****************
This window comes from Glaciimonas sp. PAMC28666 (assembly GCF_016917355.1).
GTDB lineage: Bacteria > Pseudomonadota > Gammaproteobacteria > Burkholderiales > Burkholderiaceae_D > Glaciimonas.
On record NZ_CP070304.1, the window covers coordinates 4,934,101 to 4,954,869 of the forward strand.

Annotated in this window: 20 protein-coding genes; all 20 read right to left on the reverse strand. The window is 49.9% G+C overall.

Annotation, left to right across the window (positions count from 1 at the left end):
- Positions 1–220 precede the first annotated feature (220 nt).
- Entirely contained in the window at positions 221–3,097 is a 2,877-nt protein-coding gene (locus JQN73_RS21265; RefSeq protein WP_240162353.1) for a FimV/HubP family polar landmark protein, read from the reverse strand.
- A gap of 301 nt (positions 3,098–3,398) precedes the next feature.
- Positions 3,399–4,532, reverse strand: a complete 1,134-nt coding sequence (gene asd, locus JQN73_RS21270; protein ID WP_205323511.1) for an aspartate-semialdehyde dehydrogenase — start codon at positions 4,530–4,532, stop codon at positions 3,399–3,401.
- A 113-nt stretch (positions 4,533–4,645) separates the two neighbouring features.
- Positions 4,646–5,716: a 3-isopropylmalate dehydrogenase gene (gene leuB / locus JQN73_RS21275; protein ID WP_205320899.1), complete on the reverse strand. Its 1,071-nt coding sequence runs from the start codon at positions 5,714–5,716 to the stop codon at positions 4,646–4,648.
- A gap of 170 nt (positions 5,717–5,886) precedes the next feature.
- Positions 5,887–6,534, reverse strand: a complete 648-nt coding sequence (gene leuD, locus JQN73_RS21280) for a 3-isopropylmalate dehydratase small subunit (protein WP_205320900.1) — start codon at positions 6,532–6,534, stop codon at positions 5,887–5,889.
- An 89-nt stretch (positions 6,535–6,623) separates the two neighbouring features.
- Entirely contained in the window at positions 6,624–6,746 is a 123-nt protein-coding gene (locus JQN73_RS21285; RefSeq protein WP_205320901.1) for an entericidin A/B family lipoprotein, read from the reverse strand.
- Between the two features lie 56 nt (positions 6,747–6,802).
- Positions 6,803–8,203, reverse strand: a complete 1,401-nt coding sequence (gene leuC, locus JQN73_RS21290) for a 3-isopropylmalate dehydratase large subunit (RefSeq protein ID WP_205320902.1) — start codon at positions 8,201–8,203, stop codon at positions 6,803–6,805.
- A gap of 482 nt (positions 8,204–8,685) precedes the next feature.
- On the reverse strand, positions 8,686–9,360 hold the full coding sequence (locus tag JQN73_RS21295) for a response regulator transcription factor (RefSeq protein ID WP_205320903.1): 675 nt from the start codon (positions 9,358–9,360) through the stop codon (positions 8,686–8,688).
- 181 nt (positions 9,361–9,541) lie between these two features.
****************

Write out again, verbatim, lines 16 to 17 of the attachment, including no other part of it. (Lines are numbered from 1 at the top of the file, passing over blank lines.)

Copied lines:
- Between the two features lie 56 nt (positions 6,747–6,802).
- Positions 6,803–8,203, reverse strand: a complete 1,401-nt coding sequence (gene leuC, locus JQN73_RS21290) for a 3-isopropylmalate dehydratase large subunit (RefSeq protein ID WP_205320902.1) — start codon at positions 8,201–8,203, stop codon at positions 6,803–6,805.